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13 January 2014

Hope and Harold Morton emailed:


My husband Harold Morton & I visited Arova Is. a couple of times. The first time we were hosts of the gentleman who sold us our first BN2 "Islander" - approx. 1973. We had a lovely meal at the resort, saw a movie and returned to home base in Kieta (Happy Valley for us) late in the evening. We re-visited Arova on another occasion because it looked like an amazing swimming spot off that pier. Lovely clear blue water - "blow the sharks". Unfortunately I have no photos. Sorry I can't give you more info on Arova though I've oftened wondered if it's still in operation, and who would be running it.

For your information Harold & I served with Mission Aviation Fellowship (MAF) in PNG/Bougainville for nearly 20 yrs. The first 10 yrs were spent on the mainland of PNG in various locations (Madang/Banz/Tari/Wewak) and the latter 10 years, 5 years on Buka Is and 5 years in Kieta. We commenced aviation operations in Buka 1966 and departed from Kieta Christmas '75, just after Independence.

Unfortunately most of our photos were slides or 8mm movie film. I, Hope Morton, have personally posted several Bougainville photos on the Fb group "I used to live in Papua New Guinea", including the Old Panguna rd, (see below) which resulted in many comments; the Panguna mine; Kieta Harbour, including the Royal Brittanica; a bunch of Hutjena HS students ready to depart Buka (in our single-engine Cessna) destination Kekesu (Teop village). This photo also resulted in many comments as many 'ex students' (now of mature age) recognised friends and even themselves.

My husband actually authored a book "Flying for God", which includes our years on Bougainville. This is still available online from some book stores.... We have just had his latest book (a Trilogy) *"Life Betterment"* published as an e-book by Amazon: click here.

Here is a clip showing the SDA's "Flying for God" aviation work

I should mention that in the last couple of our years on Bougainville we sold our MAF service to the Bougainville Govt. We then named it "BougAir" and below is a photo of one of our Cessna with the distinctive Upe on the tailplane, and with our two younger children, one of whom (Liz Blake) told me about your interest in Bougainville. That photo would have been taken in '74 or '75. [Our 4 children all had their high schooling in Brisbane.)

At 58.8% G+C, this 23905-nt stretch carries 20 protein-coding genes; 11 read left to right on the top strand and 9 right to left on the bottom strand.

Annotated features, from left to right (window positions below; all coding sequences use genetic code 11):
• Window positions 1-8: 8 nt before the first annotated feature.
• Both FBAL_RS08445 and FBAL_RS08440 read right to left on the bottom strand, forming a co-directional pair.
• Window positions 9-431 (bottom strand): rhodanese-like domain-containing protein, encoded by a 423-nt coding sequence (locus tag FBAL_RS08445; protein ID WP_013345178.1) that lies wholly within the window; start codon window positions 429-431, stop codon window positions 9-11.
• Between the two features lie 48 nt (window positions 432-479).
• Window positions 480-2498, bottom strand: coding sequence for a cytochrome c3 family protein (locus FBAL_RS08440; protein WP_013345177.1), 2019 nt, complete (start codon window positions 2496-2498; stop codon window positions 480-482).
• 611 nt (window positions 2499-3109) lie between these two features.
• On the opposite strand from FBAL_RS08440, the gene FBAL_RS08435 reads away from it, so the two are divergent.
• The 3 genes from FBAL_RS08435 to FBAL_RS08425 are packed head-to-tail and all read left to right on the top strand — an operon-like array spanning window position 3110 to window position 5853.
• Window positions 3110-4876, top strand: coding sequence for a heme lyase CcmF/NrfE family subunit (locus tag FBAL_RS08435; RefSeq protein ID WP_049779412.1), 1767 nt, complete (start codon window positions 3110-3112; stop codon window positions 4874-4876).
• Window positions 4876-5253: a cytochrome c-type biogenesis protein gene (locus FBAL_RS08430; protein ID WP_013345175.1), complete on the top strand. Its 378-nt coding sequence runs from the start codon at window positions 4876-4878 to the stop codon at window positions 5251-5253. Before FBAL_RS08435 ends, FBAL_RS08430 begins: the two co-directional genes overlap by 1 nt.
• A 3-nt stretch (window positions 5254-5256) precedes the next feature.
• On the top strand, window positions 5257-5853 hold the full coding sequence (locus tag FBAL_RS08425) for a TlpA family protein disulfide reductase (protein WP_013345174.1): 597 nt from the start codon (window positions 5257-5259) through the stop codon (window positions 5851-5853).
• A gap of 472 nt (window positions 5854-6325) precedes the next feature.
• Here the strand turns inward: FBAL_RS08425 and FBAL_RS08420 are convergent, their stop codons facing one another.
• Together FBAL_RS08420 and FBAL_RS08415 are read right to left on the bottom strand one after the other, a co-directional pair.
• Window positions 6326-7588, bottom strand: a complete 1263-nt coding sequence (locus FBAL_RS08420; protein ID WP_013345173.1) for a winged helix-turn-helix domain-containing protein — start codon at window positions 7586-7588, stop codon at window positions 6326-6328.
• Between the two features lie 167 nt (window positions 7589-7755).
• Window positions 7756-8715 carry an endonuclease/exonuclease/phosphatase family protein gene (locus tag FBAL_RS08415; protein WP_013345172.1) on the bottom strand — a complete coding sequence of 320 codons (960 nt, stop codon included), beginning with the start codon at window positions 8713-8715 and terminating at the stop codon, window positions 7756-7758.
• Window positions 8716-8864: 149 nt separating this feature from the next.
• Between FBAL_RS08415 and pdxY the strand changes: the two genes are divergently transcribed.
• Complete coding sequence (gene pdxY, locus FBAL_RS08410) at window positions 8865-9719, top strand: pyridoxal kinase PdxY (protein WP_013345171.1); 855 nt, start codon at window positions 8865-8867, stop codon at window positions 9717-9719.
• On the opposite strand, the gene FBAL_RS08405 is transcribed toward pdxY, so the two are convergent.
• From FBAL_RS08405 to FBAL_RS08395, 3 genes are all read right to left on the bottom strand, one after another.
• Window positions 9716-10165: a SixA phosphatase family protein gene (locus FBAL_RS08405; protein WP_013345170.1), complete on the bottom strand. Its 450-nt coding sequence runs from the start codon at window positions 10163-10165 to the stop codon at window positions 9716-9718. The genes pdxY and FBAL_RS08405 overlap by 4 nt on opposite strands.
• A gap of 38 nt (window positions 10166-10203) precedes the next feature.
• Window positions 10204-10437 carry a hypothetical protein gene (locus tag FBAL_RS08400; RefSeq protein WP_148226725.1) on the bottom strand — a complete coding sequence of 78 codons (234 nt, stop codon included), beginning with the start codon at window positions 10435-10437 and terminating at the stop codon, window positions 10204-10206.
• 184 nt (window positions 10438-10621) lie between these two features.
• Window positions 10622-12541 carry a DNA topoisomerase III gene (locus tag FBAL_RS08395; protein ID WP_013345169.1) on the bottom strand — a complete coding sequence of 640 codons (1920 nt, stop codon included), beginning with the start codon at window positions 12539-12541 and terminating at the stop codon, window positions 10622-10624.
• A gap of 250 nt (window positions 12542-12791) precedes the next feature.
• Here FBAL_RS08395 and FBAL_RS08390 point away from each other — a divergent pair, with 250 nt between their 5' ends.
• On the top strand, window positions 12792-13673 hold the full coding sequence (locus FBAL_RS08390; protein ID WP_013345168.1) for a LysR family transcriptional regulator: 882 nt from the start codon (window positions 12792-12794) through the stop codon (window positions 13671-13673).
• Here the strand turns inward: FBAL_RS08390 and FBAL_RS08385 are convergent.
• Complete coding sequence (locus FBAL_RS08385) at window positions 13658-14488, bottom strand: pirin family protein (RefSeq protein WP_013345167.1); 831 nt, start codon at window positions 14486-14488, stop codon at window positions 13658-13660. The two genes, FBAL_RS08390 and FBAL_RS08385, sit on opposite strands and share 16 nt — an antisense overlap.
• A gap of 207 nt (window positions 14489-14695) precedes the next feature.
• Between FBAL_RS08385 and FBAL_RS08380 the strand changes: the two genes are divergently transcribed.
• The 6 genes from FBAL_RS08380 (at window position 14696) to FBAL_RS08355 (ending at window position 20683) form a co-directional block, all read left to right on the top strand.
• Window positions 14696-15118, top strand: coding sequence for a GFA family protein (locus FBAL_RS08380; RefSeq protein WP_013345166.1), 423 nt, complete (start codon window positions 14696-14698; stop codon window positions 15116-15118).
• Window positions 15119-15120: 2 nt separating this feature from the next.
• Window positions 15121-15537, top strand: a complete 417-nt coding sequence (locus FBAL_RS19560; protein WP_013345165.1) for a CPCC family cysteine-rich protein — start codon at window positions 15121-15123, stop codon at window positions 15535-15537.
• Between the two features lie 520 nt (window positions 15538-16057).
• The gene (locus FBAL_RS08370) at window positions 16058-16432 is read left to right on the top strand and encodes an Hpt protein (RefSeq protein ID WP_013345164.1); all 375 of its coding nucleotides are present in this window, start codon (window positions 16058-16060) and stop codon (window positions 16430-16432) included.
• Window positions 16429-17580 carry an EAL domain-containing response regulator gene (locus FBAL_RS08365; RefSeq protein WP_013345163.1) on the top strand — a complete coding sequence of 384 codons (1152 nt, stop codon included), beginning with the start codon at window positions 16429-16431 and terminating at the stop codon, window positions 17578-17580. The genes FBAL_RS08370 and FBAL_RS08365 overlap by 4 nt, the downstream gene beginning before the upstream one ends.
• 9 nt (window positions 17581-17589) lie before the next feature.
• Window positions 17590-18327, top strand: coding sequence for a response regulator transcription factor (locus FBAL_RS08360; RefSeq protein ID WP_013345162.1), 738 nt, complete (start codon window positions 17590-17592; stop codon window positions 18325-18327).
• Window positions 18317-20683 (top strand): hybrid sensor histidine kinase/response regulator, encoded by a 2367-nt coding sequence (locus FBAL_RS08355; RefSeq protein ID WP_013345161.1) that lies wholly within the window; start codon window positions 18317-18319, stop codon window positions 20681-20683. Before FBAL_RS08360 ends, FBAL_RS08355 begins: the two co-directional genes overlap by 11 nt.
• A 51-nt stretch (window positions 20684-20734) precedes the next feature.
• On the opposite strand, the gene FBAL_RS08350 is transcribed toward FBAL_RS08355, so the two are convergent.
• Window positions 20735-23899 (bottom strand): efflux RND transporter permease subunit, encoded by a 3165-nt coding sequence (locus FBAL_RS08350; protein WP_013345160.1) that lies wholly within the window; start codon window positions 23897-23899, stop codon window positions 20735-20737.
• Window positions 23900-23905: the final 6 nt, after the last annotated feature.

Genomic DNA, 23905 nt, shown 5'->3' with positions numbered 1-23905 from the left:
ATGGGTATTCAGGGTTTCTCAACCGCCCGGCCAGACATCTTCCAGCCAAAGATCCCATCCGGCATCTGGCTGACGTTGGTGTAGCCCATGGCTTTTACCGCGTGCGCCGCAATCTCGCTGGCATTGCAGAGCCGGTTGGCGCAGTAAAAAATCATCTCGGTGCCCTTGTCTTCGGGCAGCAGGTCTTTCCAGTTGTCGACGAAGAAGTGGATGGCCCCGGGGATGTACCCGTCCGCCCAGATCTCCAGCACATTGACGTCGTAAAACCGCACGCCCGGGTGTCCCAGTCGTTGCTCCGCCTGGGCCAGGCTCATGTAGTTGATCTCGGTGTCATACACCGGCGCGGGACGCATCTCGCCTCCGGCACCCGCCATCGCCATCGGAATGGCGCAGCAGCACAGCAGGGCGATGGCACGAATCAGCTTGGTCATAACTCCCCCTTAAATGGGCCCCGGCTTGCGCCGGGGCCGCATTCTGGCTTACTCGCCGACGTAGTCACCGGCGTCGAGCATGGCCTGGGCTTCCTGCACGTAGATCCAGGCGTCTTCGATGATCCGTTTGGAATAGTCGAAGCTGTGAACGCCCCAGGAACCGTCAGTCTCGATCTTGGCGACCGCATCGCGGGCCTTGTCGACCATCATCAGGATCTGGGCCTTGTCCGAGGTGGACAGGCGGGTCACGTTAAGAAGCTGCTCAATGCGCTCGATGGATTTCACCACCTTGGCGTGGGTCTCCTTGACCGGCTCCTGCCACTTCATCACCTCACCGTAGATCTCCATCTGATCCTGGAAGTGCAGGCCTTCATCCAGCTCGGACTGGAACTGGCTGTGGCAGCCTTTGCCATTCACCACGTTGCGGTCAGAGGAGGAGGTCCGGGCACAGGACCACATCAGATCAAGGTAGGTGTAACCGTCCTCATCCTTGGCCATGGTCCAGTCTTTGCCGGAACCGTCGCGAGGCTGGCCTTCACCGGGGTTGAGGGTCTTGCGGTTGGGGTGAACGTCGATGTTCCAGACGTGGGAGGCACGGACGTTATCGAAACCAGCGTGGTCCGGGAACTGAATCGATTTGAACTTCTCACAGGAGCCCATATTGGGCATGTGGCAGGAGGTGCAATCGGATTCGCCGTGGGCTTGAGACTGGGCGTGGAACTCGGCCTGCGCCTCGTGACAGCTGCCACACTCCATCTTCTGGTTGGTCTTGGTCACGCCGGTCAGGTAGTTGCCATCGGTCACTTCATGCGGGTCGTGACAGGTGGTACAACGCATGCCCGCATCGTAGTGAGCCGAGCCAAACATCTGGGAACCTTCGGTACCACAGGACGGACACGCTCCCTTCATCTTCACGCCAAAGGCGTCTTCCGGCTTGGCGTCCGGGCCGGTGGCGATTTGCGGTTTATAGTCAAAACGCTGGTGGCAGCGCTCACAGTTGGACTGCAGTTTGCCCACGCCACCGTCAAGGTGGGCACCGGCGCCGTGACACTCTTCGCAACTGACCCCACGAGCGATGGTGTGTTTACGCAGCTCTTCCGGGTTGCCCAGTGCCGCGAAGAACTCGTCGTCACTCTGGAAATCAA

I spent many hours on the radio all day, starting early morning with our own 'sched' at 6.45am when either Harold or I announced the program for the day (we ended up with 2 Cessna 185's and 2 BN2 twin-engine "Islanders") as well as receiving bookings. Then there was the 8am sched with the Govt radio (Telecom) where we received telegrams and messages from all and sundry from every corner of the Island, mission, plantation owners/managers, government personnel, local village people. The phone continued to run hot all day. Then around 7pm every night our "raun bilong liklik balus" was broadcast over Radio Bougainville. Back then I didn't have the facility of a computer and printer, so you can imagine what it was like typing long pages (attached together with sticky tape) and several carbon copies so each pilot, plus staff out at Aropa airport, knew which aircraft was flying where and with whom. It was a very personalised and unique operation. I also handled a lot of correspondence with DCA, orders for aircraft servicing/parts, accounts, Govt travel warrants & contingency forms to fill in, etc. It was quite common for my husband to have to fly some w/e's as medical emergencies could only be arranged via the transceiver in our home and we had no communication with our staff out at Aropa after midday Saturday. But when we could, on w/e's, we would go out in our little aluminium boat and do trolling for tuna, bonitos or trevally (and sharks/sail fish) and sometimes fit in a swim around the reefs (which the children preferred).

I must close here.
Hope Morton



Another pioneer aviator, Roger Yound, wrote "Many Adventures Followed", which on page 99 describes the Bougainville Air Services operated by Harold Morton - click here.